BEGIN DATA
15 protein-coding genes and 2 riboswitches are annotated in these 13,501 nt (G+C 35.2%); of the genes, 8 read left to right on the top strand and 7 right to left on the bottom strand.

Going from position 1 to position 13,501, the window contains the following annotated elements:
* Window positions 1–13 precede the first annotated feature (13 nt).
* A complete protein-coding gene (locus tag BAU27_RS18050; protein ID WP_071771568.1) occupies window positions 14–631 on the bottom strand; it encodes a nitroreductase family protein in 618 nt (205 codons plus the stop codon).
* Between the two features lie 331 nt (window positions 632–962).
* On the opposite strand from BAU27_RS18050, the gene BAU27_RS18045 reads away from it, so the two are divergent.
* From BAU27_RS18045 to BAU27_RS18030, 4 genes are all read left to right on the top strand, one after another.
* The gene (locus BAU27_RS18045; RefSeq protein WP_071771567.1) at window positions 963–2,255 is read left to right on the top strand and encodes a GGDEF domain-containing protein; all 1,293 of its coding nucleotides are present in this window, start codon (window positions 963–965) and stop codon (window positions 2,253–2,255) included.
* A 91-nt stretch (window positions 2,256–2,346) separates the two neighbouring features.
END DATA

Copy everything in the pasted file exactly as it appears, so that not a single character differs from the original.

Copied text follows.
15 protein-coding genes and 2 riboswitches are annotated in these 13,501 nt (G+C 35.2%); of the genes, 8 read left to right on the top strand and 7 right to left on the bottom strand.

Going from position 1 to position 13,501, the window contains the following annotated elements:
* Window positions 1–13 precede the first annotated feature (13 nt).
* A complete protein-coding gene (locus tag BAU27_RS18050; protein ID WP_071771568.1) occupies window positions 14–631 on the bottom strand; it encodes a nitroreductase family protein in 618 nt (205 codons plus the stop codon).
* Between the two features lie 331 nt (window positions 632–962).
* On the opposite strand from BAU27_RS18050, the gene BAU27_RS18045 reads away from it, so the two are divergent.
* From BAU27_RS18045 to BAU27_RS18030, 4 genes are all read left to right on the top strand, one after another.
* The gene (locus BAU27_RS18045; RefSeq protein WP_071771567.1) at window positions 963–2,255 is read left to right on the top strand and encodes a GGDEF domain-containing protein; all 1,293 of its coding nucleotides are present in this window, start codon (window positions 963–965) and stop codon (window positions 2,253–2,255) included.
* A 91-nt stretch (window positions 2,256–2,346) separates the two neighbouring features.